As I noted above, there weren't old copies of this software lying around it was all prototype stuff.
 
2014-04-24 09:43:24 PM  
An Amiga thread and no pictures of Kiki Stockhammer? Fark, I disappoint.
 
2014-04-24 10:14:21 PM  

Duane Dibbley: thespindrifter: My dad is currently sitting at home using multiple Commode64's. He copies 30 - 35 year old floppies over to "new" blanks that he buys from eBay, because now they're starting to finally show signs of data degradation. The software to make bit-by-bit exact copies was prevalent in the 80s... All these "nerds" needed to do was go to a few Web forums to find old users like my old man who would gladly have sent a new copy for free.


Unfortunately the time will come when working 5.25" discs will be near to impossible or impossible to find. Although it's less than 100% authentic he may want to invest in something like this:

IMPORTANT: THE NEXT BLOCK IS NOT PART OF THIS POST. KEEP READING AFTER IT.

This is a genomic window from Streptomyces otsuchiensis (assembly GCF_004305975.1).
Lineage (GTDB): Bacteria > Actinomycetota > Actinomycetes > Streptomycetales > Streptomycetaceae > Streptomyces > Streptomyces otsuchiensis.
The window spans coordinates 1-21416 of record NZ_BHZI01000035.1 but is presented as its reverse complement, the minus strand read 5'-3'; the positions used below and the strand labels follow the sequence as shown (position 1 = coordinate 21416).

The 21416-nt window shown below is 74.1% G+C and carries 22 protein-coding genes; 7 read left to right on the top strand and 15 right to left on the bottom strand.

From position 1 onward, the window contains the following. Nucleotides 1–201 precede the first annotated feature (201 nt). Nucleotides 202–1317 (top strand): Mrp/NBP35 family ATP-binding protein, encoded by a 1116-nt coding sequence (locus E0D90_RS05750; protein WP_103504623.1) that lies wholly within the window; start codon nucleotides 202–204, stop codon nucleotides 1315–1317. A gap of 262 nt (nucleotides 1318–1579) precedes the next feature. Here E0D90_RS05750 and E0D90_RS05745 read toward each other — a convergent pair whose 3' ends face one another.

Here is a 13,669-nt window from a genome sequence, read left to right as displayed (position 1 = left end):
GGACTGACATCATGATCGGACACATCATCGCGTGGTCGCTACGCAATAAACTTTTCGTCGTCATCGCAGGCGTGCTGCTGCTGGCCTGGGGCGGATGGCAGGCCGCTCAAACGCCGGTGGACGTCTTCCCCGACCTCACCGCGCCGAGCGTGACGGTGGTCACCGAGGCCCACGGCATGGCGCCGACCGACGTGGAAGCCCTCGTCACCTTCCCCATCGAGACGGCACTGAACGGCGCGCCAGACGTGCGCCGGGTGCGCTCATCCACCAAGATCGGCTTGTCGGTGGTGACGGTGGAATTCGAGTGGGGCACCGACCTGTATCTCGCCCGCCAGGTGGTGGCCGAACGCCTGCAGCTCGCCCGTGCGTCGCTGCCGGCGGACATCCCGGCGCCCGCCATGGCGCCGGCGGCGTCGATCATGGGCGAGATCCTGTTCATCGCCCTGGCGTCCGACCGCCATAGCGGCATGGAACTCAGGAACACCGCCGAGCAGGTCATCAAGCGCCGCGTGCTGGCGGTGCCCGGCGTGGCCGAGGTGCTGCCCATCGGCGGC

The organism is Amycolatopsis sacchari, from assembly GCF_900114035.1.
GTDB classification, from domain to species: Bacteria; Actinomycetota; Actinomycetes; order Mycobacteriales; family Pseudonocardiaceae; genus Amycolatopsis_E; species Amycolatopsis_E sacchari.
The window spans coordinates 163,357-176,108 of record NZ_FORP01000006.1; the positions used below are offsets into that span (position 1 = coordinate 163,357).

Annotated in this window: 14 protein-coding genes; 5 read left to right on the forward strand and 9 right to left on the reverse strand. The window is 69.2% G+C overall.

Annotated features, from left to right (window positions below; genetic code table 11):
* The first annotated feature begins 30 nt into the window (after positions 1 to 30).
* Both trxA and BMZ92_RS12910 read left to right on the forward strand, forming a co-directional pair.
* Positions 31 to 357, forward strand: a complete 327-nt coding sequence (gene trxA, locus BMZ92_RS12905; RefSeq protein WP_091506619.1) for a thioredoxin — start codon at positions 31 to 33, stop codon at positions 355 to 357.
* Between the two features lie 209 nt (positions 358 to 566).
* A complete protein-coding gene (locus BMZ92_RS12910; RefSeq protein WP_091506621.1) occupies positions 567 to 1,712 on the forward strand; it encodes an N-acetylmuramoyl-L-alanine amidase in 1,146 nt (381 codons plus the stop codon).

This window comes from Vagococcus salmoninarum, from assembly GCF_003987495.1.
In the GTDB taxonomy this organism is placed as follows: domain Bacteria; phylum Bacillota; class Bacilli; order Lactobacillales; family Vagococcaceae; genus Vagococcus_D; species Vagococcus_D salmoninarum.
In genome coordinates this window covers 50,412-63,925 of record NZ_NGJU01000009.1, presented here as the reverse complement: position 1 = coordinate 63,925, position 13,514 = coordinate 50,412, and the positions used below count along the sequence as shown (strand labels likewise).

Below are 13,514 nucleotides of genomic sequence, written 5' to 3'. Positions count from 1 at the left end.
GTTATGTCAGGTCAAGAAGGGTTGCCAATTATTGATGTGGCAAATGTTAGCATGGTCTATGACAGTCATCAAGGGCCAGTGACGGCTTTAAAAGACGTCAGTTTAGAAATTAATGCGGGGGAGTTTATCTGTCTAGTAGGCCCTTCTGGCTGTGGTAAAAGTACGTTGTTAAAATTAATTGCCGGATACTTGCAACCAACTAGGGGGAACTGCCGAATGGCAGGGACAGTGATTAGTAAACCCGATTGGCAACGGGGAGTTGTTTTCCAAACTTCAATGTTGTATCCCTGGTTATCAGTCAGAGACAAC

http://www.sd2iec.co.uk/id14.html

It's an SD card reader that connects to an actual C64 to read and write disc images. It even looks like a tiny wee 1541 drive.


Freakin' AWEsome. Thanks for that! Dad will love us forever for this! :D
 
2014-04-25 11:20:23 PM  
Here's a fair comparison of what Warhol would have chosen over the Mac, Gin:

img.fark.net